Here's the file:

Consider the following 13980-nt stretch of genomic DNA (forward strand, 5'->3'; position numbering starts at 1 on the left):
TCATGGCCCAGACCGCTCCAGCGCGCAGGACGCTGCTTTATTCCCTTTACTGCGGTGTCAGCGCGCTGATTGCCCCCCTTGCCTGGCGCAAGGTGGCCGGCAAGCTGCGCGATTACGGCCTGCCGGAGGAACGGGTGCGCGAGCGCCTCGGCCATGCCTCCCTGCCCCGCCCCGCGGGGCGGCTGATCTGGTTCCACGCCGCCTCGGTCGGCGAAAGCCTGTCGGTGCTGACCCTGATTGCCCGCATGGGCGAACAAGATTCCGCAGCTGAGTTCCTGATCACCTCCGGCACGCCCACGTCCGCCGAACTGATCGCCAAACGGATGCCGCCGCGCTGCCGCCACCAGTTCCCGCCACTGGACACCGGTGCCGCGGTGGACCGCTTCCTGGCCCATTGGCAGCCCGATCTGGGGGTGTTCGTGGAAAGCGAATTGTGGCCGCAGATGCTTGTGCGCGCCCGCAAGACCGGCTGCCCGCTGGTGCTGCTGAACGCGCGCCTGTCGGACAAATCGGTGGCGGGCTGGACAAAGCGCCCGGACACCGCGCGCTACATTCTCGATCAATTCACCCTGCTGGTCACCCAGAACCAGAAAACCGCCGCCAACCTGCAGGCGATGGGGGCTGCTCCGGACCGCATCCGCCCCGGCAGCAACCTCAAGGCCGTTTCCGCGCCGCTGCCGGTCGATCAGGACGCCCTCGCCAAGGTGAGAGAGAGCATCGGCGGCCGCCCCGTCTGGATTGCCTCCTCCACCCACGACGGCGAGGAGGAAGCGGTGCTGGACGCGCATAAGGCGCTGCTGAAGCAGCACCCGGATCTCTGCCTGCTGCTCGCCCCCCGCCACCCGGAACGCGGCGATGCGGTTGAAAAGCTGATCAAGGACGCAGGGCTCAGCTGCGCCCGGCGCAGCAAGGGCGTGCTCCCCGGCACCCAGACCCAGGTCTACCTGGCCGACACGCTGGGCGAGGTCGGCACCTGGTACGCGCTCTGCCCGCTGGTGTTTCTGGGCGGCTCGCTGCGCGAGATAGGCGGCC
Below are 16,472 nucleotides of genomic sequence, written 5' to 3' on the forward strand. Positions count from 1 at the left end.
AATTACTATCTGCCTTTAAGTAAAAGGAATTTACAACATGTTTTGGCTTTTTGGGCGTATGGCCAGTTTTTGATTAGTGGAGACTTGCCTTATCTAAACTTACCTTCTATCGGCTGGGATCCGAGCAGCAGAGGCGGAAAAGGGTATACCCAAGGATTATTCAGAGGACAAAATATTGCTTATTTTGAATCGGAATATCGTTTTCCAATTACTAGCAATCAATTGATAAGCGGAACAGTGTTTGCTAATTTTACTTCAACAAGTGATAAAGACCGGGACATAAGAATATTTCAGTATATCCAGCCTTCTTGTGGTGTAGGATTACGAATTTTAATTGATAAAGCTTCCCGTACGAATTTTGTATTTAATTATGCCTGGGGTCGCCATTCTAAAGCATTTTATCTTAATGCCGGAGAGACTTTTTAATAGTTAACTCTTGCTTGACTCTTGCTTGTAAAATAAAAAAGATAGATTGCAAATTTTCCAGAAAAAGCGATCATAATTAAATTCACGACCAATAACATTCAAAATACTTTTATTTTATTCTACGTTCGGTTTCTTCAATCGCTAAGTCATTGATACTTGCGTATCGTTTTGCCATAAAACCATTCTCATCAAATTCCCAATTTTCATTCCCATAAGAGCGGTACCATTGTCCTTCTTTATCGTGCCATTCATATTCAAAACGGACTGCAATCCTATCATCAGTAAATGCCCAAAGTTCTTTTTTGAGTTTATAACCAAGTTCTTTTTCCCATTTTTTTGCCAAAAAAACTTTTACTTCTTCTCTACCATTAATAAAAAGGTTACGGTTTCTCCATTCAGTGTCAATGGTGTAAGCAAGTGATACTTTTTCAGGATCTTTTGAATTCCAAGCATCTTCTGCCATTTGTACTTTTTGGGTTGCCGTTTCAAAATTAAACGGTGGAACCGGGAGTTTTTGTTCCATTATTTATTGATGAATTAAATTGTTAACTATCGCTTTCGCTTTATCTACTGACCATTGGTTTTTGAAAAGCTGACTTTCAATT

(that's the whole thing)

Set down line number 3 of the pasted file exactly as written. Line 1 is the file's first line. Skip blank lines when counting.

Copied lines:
Below are 16,472 nucleotides of genomic sequence, written 5' to 3' on the forward strand. Positions count from 1 at the left end.